Politicians of all parties are divided over whether freedom of the press should prevail over the need to constrain the worst excesses of Britain’s rabid tabloids, such as the phone-hacking scandal that led to the Leveson inquiry 16 months ago. The public overwhelmingly wants laws to keep papers in line, with a poll on Tuesday reporting that 79 per cent wanted an independent press regulator established by law.

Only 9 per cent supported the idea of newspapers setting up their own body to deal with complaints and decide sanctions if journalists broke agreed codes of conduct.

The associate director of the lobby group Hacked Off, Evan Harris, said of the poll: “The results hardly vary whether voters read The Guardian or The Daily Mail, and are held as strongly by Conservative swing voters as by Labour voters.”

But that same day, 86 MPs, including 76 Tories, wrote to The Guardian opposing statutory regulation, warning that “state licensing is inimical to any idea of press freedom”. That contrasted with a letter earlier this month from 44 different Conservative MPs, who demanded statutory regulation.

Mr Cameron was believed to be considering a free vote in Parliament, given the widely differing views.

The actor and phone-hacking target Hugh Grant said victims did not want statutory regulation but independent regulation “underpinned by statute, which is a very different beast”.

“What people are campaigning for is an end to newspapers being able to regulate themselves, marking their own homework,” Grant said.

The London mayor, Boris Johnson, said any kind of state regulation was “preposterous”.

“The British media is one of the glories of our country. They keep politicians’ feet very firmly held to the fire, which is absolutely right,” he said.

Tom Mockridge, the chief executive of News International, the Murdoch-owned company whose paper News of the World was killed off as a result of its phone-hacking, said he backed tougher press regulation but warned the government not to “cross the Rubicon”.

“The people who argue for state regulation are saying they are going to trust the politicians in this country for another 300 years not to exploit that. That’s a trust too far,” Mr Mockridge said.

Lord Justice Brian Leveson was asked to look at the ethics, culture and practices of the press, and its relationships with the public, police and politicians. This followed newspaper revelations of widespread phone-hacking, including the hacking of the voicemail of a murdered schoolgirl, Milly Dowler, and questions as to why police repeatedly failed to investigate the practice.

The 184 witnesses included the former culture secretary Jeremy Hunt, Rupert Murdoch and his son James, and the former News International executive Rebekah Brooks.

First published in The Age.

Bye, bye, baby, bye, bye

THE BABY started school yesterday. She didn’t want to, particularly, and the good-morning snuggle in our bed lingered on and on. It made her father laugh. It reminded him of how he had felt when I was expecting our first child and my waters broke in the middle of the night. He had dived under the Doona in dismay and said, “Just give me a minute.” Anything to hold off this momentous change.

Frightened to let them come, frightened to let them go. We had all worked hard on getting used to the idea of school. She had paraded around in her blue-checked uniform and sensible black shoes over the holidays, carefully packed and unpacked all the mysterious contents of the schoolbag, and played “school” every day for a fortnight.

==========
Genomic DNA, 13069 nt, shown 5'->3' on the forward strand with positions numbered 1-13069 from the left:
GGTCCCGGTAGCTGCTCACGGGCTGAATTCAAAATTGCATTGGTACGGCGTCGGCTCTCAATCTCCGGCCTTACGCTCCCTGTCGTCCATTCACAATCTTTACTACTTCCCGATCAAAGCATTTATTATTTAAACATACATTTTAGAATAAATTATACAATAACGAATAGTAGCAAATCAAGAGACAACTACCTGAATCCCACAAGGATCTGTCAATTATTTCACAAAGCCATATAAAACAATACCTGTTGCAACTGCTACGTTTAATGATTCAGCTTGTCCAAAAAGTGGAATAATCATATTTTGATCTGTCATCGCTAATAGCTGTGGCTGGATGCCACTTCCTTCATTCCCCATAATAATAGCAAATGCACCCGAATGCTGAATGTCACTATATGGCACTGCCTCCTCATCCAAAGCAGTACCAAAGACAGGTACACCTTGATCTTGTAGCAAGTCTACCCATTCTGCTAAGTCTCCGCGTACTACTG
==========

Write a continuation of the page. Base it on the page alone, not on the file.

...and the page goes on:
It got to the point where even I was becoming confident that this quiet, shy little girl was going to be fine. Then came the time I couldn’t play teacher – there were potatoes to be peeled – and her big brother offered to stand in. “Hang on,” he said. “I’ll just get the strap and the ruler.” Her eyes widened.

No, no, I protested, they don’t hit children at school these days. It’s one of your brother’s stories, like the one about how you would grow antennas if you were bitten by a dragonfly. And remember how he fibbed that the dentist would saw your head off and screw it back on? That wasn’t true, was it? She nodded doubtfully. But I was reassured; it reminded me that her schooldays would be dramatically different from mine.

Yesterday she dressed herself except for the final tie of the shoelaces and tried the loaded bag on for size. “It’s too heavy,” she protested over her new harness. She lurched between over-exuberance and vulnerability, clowning about the room and then throwing herself into my arms and clinging.I rocked her and sang what I had always sung for them when they were feeling small and frightened, that old ’60s classic, “Be my, Be my baby . . . My one and only baby, Be my darlin’.”

The moment, when it came, was an anti-climax. Kids hate goodbyes, hate having to face that you are leaving them. They leave you instead. One minute she was holding my hand outside the classroom, the next the teacher appeared smiling at the door and our preppie slipped into the room without a backward glance.

Her dad and I stood, bereft, watching through the glass. It was like the scene in the film Father of the Bride, where Steve Martin, after organising the wedding from hell, realises that his daughter has left without so much as a kiss goodbye.

I’d been longing for milestones ever since the first child came. You long for their first word, their first step, their first night sleeping through, that first tinkle in the potty. And then comes the day you realise you’ve wished their lives away.

First published in The Age.

Whose problem is it? It’s all of ours

THE death of Brian Yao while his mother, Jie Yu, played poker machines followed a series of reported incidents involving Asian-Australians leaving their children in cars while they gambled.